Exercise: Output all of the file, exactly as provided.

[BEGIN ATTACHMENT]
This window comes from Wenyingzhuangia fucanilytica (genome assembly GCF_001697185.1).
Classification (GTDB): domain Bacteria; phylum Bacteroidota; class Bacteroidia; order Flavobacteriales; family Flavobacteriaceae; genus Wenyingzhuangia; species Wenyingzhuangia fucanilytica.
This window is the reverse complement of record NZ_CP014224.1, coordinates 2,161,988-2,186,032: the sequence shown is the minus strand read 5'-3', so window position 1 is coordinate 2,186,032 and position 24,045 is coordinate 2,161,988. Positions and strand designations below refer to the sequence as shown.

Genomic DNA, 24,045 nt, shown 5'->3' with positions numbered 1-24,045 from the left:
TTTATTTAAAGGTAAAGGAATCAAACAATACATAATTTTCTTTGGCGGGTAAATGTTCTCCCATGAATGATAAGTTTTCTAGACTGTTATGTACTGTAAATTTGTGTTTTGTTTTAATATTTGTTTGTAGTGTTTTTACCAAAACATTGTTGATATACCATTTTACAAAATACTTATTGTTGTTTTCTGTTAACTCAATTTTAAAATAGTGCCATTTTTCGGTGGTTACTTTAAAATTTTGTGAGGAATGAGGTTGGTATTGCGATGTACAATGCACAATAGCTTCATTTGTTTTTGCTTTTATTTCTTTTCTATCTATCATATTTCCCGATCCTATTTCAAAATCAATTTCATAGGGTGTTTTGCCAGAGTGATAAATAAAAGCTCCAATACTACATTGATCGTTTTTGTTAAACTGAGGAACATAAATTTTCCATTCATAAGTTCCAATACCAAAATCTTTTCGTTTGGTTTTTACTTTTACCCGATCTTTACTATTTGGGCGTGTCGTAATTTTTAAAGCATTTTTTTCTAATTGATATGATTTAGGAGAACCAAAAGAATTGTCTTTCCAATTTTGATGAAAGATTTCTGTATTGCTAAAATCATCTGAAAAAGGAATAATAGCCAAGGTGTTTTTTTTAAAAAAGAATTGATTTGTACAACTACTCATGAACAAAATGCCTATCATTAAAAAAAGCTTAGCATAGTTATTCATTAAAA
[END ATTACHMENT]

This window comes from Wenyingzhuangia fucanilytica (genome assembly GCF_001697185.1).
Classification (GTDB): domain Bacteria; phylum Bacteroidota; class Bacteroidia; order Flavobacteriales; family Flavobacteriaceae; genus Wenyingzhuangia; species Wenyingzhuangia fucanilytica.
This window is the reverse complement of record NZ_CP014224.1, coordinates 2,161,988-2,186,032: the sequence shown is the minus strand read 5'-3', so window position 1 is coordinate 2,186,032 and position 24,045 is coordinate 2,161,988. Positions and strand designations below refer to the sequence as shown.

Genomic DNA, 24,045 nt, shown 5'->3' with positions numbered 1-24,045 from the left:
TTTATTTAAAGGTAAAGGAATCAAACAATACATAATTTTCTTTGGCGGGTAAATGTTCTCCCATGAATGATAAGTTTTCTAGACTGTTATGTACTGTAAATTTGTGTTTTGTTTTAATATTTGTTTGTAGTGTTTTTACCAAAACATTGTTGATATACCATTTTACAAAATACTTATTGTTGTTTTCTGTTAACTCAATTTTAAAATAGTGCCATTTTTCGGTGGTTACTTTAAAATTTTGTGAGGAATGAGGTTGGTATTGCGATGTACAATGCACAATAGCTTCATTTGTTTTTGCTTTTATTTCTTTTCTATCTATCATATTTCCCGATCCTATTTCAAAATCAATTTCATAGGGTGTTTTGCCAGAGTGATAAATAAAAGCTCCAATACTACATTGATCGTTTTTGTTAAACTGAGGAACATAAATTTTCCATTCATAAGTTCCAATACCAAAATCTTTTCGTTTGGTTTTTACTTTTACCCGATCTTTACTATTTGGGCGTGTCGTAATTTTTAAAGCATTTTTTTCTAATTGATATGATTTAGGAGAACCAAAAGAATTGTCTTTCCAATTTTGATGAAAGATTTCTGTATTGCTAAAATCATCTGAAAAAGGAATAATAGCCAAGGTGTTTTTTTTAAAAAAGAATTGATTTGTACAACTACTCATGAACAAAATGCCTATCATTAAAAAAAGCTTAGCATAGTTATTCATTAAAA